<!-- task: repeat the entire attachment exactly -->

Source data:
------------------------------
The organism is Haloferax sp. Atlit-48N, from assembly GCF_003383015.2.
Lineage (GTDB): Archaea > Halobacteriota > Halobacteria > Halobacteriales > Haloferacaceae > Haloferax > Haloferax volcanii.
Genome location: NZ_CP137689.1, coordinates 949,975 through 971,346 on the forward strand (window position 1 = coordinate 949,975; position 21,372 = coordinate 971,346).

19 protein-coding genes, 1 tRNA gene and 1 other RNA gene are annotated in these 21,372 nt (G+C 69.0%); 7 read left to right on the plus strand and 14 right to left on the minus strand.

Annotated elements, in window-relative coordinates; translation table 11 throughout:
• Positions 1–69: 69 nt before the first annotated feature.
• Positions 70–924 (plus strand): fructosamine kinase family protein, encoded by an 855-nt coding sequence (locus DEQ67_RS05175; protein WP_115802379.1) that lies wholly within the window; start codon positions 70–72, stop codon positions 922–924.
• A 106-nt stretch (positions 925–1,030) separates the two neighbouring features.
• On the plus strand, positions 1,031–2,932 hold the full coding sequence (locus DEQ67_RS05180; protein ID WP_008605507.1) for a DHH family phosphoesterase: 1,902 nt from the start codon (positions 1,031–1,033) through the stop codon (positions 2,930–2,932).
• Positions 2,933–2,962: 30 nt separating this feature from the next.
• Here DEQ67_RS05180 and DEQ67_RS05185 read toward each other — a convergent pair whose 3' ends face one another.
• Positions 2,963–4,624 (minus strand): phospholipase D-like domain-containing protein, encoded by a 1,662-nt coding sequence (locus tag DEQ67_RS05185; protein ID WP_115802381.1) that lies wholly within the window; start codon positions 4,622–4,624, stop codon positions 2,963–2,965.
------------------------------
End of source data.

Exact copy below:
The organism is Haloferax sp. Atlit-48N, from assembly GCF_003383015.2.
Lineage (GTDB): Archaea > Halobacteriota > Halobacteria > Halobacteriales > Haloferacaceae > Haloferax > Haloferax volcanii.
Genome location: NZ_CP137689.1, coordinates 949,975 through 971,346 on the forward strand (window position 1 = coordinate 949,975; position 21,372 = coordinate 971,346).

19 protein-coding genes, 1 tRNA gene and 1 other RNA gene are annotated in these 21,372 nt (G+C 69.0%); 7 read left to right on the plus strand and 14 right to left on the minus strand.

Annotated elements, in window-relative coordinates; translation table 11 throughout:
• Positions 1–69: 69 nt before the first annotated feature.
• Positions 70–924 (plus strand): fructosamine kinase family protein, encoded by an 855-nt coding sequence (locus DEQ67_RS05175; protein WP_115802379.1) that lies wholly within the window; start codon positions 70–72, stop codon positions 922–924.
• A 106-nt stretch (positions 925–1,030) separates the two neighbouring features.
• On the plus strand, positions 1,031–2,932 hold the full coding sequence (locus DEQ67_RS05180; protein ID WP_008605507.1) for a DHH family phosphoesterase: 1,902 nt from the start codon (positions 1,031–1,033) through the stop codon (positions 2,930–2,932).
• Positions 2,933–2,962: 30 nt separating this feature from the next.
• Here DEQ67_RS05180 and DEQ67_RS05185 read toward each other — a convergent pair whose 3' ends face one another.
• Positions 2,963–4,624 (minus strand): phospholipase D-like domain-containing protein, encoded by a 1,662-nt coding sequence (locus tag DEQ67_RS05185; protein ID WP_115802381.1) that lies wholly within the window; start codon positions 4,622–4,624, stop codon positions 2,963–2,965.